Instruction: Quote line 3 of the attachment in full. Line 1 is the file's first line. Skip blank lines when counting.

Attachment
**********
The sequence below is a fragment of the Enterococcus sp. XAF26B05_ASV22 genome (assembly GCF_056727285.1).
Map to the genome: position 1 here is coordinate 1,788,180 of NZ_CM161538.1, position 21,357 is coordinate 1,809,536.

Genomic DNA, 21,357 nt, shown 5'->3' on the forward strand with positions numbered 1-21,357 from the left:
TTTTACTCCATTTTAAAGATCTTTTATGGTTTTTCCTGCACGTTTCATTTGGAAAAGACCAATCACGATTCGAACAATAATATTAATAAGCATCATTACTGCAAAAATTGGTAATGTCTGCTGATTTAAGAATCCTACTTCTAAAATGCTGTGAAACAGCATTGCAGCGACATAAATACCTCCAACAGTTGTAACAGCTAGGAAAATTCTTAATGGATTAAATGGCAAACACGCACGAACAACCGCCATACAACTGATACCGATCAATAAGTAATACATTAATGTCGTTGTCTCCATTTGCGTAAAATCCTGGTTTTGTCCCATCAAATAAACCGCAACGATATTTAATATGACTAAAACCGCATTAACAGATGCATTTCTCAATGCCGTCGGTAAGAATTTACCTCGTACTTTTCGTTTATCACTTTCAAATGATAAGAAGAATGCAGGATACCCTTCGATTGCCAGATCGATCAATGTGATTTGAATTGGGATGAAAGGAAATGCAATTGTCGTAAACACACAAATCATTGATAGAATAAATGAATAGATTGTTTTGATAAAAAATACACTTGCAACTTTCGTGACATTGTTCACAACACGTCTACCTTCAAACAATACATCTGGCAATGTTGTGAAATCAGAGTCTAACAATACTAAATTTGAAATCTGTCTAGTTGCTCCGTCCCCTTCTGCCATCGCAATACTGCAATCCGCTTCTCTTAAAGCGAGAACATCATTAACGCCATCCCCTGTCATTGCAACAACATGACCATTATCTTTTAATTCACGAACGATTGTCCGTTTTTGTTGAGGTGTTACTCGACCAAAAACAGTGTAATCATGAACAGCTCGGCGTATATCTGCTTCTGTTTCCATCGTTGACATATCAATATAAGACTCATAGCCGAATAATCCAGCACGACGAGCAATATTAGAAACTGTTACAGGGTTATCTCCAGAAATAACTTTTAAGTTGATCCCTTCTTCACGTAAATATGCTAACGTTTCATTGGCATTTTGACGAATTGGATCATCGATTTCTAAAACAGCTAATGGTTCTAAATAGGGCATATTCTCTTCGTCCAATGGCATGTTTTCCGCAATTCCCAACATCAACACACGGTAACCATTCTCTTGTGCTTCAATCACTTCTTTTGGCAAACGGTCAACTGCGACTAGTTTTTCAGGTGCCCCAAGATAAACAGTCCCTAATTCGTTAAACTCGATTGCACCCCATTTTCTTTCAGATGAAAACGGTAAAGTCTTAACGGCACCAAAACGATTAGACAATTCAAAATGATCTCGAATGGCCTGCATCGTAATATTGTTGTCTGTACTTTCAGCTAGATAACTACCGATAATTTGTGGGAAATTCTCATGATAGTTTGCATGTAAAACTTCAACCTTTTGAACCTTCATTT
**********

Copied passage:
Genomic DNA, 21,357 nt, shown 5'->3' on the forward strand with positions numbered 1-21,357 from the left: